19 November 2008
Failure is an option: an investor
s guide to M&A
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Perhaps the most egregious evidence of corporate management delusion can be found in therealm of M&A. A quite outstanding 93% of managers think the M&A
adds value, butobjective measures show only around 30% of deals actually add value. So scepticism shouldbe the default option for investors when it comes to M&A deals. However, several factors limitthe degree of value destruction investors may face. The ‘perfect’ deal from an investor’sperspective is a cheap private firm with good governance as a target, with an acquirermotivated by increasing focus and cost-cutting synergies, financed by cash at a time of lowM&A activity.
The mismatch between corporate managers
view of their M&A success and theobjective measure is truly mind-blowing. Some 93% of managers think their M&A addsvalue, whereas the data shows that less than one in three deals actually do. Either corporatemanagers simply don
t conduct post-deal analysis, or they ignore the results. Witness thedelusional statement of DaimlerChrysler
s CEO concerning the disastrous deal, that themerger was
an absolutely perfect strategy
The two most common rationales for M&A deals are to
take advantage of synergies
. Unfortunately both of these motives can be a source of major problems forcorporates. A survey by KPMG found that only 30% of firms conducted a robust analysis ofthe expected synergies! Investors should then be especially wary of deals based on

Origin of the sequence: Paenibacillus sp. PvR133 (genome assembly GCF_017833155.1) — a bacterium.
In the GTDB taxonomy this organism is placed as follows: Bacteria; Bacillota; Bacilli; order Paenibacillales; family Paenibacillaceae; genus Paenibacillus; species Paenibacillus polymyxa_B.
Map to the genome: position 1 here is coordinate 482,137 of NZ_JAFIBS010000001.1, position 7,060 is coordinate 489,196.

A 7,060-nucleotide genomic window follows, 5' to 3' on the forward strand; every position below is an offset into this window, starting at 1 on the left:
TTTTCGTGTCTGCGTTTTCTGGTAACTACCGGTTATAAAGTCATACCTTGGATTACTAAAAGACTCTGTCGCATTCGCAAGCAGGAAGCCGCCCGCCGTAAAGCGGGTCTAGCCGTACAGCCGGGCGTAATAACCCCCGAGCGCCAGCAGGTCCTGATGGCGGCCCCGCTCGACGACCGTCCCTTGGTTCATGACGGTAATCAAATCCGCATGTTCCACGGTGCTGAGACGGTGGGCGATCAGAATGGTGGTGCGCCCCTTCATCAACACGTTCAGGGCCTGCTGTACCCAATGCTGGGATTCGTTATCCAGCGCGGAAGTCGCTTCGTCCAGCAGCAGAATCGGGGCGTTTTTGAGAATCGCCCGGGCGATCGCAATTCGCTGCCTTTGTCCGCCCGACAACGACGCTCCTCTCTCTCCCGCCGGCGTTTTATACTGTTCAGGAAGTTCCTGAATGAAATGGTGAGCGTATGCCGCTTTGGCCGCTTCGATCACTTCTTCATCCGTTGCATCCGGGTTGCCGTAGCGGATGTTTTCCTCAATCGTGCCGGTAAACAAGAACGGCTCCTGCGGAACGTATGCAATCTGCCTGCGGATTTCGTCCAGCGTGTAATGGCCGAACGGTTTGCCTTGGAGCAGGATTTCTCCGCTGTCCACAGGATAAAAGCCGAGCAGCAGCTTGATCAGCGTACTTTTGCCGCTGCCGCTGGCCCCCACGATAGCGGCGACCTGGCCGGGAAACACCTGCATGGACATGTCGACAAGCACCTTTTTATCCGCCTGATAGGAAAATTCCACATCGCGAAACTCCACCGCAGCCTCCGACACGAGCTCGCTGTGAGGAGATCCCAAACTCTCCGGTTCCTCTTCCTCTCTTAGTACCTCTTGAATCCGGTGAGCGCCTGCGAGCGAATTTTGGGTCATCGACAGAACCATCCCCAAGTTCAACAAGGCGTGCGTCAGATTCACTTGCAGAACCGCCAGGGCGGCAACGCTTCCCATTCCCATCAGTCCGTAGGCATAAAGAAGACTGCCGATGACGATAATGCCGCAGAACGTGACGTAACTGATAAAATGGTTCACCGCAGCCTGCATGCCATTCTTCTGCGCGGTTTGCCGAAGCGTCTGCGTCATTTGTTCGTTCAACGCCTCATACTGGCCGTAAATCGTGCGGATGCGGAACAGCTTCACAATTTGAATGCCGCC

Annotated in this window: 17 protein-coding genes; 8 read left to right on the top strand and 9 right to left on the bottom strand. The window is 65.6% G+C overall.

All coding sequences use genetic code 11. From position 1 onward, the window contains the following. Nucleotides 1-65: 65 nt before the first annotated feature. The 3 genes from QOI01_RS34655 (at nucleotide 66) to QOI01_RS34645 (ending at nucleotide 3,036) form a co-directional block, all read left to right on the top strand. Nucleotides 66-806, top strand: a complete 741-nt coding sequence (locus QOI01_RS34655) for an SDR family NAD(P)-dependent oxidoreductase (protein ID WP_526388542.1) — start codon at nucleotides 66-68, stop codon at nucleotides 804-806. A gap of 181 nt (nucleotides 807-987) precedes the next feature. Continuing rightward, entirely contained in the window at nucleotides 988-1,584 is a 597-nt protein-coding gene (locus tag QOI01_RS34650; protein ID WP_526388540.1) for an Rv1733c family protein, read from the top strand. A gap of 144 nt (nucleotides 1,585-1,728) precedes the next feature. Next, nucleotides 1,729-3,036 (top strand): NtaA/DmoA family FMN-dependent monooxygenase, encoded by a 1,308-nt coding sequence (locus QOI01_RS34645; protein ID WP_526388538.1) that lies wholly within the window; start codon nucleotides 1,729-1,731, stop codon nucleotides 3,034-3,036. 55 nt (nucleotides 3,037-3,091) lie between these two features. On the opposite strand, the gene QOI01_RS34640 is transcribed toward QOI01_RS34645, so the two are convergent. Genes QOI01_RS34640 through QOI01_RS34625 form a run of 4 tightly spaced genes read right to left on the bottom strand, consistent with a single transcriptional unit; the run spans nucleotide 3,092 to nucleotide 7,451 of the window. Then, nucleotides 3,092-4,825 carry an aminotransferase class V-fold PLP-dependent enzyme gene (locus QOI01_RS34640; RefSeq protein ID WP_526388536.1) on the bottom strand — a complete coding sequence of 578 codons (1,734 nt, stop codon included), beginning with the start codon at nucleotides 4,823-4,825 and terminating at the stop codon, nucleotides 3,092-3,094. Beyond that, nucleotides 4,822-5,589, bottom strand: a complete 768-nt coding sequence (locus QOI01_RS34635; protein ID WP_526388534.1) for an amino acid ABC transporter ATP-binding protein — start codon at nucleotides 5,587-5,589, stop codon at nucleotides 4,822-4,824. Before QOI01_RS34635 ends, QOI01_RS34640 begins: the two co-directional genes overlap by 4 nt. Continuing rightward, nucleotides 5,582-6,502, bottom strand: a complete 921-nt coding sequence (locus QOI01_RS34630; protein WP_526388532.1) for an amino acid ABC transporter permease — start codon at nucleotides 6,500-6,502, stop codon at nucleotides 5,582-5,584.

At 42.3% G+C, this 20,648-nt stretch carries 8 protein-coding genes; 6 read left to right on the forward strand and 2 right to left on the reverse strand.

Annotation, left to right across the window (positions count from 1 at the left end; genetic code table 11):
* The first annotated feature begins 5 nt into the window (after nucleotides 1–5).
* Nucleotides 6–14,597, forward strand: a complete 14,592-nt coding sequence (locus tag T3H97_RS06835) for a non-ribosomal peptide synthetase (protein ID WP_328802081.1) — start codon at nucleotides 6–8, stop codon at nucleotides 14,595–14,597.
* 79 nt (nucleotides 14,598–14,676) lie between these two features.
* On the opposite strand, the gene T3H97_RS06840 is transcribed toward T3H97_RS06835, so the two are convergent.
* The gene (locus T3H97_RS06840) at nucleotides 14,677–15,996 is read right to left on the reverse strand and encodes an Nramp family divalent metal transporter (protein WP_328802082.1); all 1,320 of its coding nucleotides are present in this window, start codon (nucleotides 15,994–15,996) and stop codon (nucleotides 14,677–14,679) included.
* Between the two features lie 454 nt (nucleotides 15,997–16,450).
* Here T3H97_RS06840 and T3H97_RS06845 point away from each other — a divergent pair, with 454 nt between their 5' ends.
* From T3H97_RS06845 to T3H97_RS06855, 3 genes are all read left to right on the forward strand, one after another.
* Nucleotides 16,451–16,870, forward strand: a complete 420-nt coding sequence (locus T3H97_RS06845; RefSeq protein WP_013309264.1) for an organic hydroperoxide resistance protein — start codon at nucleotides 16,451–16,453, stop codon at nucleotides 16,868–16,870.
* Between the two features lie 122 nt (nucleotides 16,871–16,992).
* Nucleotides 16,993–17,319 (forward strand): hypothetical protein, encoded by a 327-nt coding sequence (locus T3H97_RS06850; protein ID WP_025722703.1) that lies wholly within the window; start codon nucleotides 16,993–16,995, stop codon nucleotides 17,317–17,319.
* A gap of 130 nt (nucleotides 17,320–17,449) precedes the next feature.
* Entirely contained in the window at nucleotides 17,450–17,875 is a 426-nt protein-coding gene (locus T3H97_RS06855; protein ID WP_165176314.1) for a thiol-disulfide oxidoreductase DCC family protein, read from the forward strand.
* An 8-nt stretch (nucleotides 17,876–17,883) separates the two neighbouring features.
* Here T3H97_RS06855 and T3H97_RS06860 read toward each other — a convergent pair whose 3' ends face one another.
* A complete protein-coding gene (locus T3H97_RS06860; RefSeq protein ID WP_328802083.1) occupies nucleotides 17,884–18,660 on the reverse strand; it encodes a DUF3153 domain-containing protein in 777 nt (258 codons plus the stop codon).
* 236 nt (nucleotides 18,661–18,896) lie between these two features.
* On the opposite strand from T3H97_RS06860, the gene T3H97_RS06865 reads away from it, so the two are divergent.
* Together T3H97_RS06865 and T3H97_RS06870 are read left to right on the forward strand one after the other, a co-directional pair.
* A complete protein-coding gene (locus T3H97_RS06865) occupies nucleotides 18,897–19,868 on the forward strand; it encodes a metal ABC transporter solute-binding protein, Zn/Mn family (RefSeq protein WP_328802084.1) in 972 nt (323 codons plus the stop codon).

, as apparently nearly 70% of mergers fail to achieve the expected levelof revenue synergies.
The dream deal from an investor
s perspective is a cheap firm with good governance as atarget, with an acquirer motivated by increasing focus and cost-cutting synergies. Themanagers of the firm would be paid based on operational performance. The deal would becash financed and occur at a time of generally cheap markets and low M&A activity levels.
In contrast the deal from hell would involve an expensive public firm with poorgovernance as the target. The acquirer would be motivated by empire buildingdiversification, effectively addicted to repeated M&A. The rationale would be based on a
of revenue synergies. Such a deal would be financed purely via stock, and themanagers would receive a completion bonus. This deal would also occur when the marketwas generally expensive and the M&A was the flavour of the month.